Monday, September 27, 2010

US: Inverted Philippine flag was `honest mistake'

NEW YORK CITY – President Benigno Simeon Aquino III, Vietnam President Nguyen Minh Triet and US President Barack Obama in a press conference at the Waldorf-Astoria Hotel on Friday (Saturday in Manila). The leaders discussed points of cooperation and agreement between the United States and the member of the Association of Southeast Asian Nations (ASEAN). President Aquino serves as the coordinator of the summit as the Philippines is the current Country Coordinator for the ASEAN-US Dialogue relations for 2009-2012. (Photo by: /Malacañang Photo Bureau)

MANILA, Philippines – The U.S. government said Sunday it made an "honest mistake" when it displayed an inverted Philippine flag — which wrongfully signified that the Southeast Asian nation was in a state of war — in a meeting hosted by President Barack Obama.

The Philippine flag was displayed upside down behind President Benigno Aquino III when leaders of the Association of Southeast Asian Nations met Obama in New York on Friday.

"This was an honest mistake," U.S. Embassy spokeswoman Rebecca Thompson said in a statement, adding, "the U.S. treasures its close relationship and close partnership with the Philippines."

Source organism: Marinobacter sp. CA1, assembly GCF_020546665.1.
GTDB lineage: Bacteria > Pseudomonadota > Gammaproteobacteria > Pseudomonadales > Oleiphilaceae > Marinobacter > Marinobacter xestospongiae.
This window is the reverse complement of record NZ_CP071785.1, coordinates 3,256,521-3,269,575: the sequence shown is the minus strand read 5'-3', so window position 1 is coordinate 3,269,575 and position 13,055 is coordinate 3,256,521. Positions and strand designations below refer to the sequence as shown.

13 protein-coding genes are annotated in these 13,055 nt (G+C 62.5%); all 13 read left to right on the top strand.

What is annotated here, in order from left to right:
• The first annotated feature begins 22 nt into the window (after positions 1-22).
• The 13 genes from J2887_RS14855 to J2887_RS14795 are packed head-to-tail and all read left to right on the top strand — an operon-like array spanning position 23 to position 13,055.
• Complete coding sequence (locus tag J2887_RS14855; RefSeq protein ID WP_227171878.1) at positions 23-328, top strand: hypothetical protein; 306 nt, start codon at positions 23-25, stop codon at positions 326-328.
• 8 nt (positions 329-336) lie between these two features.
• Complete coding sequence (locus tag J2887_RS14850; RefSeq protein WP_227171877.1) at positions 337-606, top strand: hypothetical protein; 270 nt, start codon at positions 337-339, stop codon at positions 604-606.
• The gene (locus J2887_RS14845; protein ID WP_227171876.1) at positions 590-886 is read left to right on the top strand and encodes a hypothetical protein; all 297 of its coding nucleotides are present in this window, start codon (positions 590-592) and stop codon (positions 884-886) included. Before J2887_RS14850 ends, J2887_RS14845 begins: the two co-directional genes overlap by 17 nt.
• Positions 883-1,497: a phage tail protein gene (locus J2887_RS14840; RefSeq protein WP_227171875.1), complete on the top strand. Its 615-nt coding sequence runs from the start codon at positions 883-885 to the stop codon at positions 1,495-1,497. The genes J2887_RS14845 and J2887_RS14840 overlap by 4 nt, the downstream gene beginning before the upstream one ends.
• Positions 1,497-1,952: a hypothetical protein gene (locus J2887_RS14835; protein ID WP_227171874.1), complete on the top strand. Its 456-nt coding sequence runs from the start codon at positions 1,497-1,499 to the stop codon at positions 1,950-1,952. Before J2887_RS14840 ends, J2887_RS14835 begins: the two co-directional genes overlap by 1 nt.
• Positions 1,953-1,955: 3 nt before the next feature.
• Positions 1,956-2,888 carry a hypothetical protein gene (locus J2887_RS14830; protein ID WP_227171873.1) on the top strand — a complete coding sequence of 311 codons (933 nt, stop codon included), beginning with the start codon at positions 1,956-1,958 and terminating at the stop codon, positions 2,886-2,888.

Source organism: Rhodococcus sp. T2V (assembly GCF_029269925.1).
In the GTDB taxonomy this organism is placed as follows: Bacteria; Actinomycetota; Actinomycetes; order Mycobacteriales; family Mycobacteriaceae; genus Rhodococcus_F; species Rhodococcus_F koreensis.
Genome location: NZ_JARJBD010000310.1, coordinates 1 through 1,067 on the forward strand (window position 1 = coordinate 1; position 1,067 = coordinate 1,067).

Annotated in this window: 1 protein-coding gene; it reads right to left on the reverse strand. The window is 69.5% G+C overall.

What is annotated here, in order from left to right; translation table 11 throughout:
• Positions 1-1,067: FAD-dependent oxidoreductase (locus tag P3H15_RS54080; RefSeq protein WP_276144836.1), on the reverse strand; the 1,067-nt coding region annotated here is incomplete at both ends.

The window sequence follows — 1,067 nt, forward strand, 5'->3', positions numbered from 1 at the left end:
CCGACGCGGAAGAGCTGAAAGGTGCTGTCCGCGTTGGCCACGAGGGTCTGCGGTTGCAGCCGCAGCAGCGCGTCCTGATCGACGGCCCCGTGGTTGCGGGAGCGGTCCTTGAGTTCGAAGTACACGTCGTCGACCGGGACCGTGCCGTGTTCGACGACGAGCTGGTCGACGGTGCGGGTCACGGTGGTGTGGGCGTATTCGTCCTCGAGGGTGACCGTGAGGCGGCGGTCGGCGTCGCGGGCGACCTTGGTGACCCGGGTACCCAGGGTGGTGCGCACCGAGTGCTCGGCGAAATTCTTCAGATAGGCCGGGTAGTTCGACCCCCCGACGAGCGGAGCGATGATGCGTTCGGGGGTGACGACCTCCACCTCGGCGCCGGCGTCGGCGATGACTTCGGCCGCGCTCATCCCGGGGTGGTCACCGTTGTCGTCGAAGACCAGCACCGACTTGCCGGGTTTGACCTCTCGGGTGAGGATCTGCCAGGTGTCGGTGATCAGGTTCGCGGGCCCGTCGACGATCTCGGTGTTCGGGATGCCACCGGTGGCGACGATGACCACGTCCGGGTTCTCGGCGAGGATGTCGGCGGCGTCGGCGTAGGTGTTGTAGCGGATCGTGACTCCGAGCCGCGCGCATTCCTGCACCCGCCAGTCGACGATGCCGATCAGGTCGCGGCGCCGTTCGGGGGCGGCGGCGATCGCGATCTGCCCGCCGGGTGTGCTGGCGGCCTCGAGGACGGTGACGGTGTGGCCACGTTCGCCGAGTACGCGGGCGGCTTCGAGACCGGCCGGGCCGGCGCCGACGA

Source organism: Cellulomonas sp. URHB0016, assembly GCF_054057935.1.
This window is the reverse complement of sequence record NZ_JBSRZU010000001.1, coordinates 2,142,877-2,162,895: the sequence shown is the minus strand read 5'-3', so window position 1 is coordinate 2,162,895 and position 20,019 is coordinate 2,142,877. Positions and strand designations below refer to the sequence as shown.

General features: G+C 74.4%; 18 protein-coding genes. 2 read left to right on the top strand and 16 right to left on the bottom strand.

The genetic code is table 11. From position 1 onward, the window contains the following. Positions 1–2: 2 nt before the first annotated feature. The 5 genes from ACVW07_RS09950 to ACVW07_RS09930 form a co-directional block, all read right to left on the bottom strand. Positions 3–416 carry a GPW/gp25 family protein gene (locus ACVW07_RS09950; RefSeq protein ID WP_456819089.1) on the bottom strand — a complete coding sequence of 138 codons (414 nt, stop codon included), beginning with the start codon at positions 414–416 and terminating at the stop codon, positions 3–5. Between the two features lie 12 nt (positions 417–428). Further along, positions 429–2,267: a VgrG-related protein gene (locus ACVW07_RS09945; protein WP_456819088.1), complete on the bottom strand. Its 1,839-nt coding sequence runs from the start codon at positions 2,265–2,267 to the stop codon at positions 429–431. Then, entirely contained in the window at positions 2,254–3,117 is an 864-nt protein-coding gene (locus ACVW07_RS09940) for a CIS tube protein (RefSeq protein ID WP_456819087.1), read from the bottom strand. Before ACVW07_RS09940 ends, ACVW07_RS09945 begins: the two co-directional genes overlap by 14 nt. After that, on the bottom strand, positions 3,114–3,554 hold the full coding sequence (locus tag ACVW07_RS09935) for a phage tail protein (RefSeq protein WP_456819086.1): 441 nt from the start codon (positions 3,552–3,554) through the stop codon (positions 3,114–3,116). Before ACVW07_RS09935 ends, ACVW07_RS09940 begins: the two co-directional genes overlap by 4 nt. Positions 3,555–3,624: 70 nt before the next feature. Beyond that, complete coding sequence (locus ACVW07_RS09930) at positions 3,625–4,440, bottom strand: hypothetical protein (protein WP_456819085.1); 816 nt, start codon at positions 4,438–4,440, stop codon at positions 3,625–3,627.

The American embassy will find out how the "unfortunate" incident happened, she said.

Philippine foreign affairs department spokesman Ed Malaya said the government understood that it was "an honest error" that "should not detract from the true significance of the summit, which showed the unprecedented cooperation between the ASEAN and the U.S."

It was not immediately clear who pointed out the mistake. A photograph of Aquino sitting beside Obama with the inverted flag behind them was displayed on a government website Sunday but its caption did not point out the error.

During the summit, Obama discussed ways of bolstering economic ties between the U.S. and Southeast Asia as well as Asian regional concerns such as territorial disputes in the South China Sea and Nov. 7 elections in military-ruled Myanmar.


1 comment:

Pops said...

The lesson that I've learned from this incident is that if you are working in the government you should be familiar with the different flags of each different country so that this won't happen again...

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